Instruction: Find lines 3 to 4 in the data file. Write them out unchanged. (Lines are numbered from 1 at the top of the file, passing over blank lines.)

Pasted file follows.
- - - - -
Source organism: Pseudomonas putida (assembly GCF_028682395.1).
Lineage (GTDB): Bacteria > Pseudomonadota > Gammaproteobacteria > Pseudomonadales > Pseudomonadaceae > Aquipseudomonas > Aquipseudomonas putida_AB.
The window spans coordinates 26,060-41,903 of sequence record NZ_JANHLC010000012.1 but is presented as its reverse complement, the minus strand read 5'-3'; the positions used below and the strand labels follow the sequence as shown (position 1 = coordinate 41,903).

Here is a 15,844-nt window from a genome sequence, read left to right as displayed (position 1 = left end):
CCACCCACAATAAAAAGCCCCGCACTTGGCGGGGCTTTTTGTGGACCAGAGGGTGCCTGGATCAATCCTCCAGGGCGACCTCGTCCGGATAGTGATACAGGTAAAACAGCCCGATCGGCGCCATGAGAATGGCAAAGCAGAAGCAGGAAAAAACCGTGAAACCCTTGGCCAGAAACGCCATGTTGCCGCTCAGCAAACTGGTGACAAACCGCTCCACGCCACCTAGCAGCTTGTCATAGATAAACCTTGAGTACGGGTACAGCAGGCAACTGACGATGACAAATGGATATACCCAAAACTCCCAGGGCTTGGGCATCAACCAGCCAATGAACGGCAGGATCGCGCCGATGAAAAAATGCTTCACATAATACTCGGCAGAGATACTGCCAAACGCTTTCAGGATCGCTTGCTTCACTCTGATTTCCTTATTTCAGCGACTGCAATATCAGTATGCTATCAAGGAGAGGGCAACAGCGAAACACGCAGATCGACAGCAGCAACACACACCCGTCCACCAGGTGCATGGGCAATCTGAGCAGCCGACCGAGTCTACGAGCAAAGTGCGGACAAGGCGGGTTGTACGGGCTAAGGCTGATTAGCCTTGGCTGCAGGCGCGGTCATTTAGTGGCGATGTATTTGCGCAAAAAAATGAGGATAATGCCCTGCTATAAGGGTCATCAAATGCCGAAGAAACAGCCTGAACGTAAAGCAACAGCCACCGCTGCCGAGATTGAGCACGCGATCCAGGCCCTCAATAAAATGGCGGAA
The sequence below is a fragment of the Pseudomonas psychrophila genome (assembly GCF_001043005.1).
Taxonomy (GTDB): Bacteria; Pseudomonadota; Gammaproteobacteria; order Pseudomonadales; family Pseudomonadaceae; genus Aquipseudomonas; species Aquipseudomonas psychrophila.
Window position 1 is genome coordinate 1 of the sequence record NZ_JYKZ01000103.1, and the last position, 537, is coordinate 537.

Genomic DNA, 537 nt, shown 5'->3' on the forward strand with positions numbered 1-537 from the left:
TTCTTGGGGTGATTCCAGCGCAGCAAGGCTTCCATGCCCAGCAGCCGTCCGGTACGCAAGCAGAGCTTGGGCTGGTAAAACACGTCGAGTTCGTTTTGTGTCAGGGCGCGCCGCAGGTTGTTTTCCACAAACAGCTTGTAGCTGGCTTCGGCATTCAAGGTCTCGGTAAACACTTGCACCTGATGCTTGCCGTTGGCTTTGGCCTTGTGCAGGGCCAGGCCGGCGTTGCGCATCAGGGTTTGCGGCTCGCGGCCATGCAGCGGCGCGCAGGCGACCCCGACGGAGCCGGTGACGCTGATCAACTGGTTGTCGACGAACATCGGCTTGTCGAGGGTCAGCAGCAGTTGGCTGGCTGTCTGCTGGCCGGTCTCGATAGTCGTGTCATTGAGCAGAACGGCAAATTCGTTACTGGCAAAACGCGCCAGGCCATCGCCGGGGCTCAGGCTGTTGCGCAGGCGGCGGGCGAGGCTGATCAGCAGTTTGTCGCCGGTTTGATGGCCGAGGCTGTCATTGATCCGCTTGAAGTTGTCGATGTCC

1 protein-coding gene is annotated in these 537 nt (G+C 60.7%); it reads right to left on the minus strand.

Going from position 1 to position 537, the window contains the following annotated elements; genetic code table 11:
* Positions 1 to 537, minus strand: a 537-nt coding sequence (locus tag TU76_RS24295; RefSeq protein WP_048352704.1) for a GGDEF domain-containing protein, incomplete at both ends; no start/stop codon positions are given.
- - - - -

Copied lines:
The window spans coordinates 26,060-41,903 of sequence record NZ_JANHLC010000012.1 but is presented as its reverse complement, the minus strand read 5'-3'; the positions used below and the strand labels follow the sequence as shown (position 1 = coordinate 41,903).

Here is a 15,844-nt window from a genome sequence, read left to right as displayed (position 1 = left end):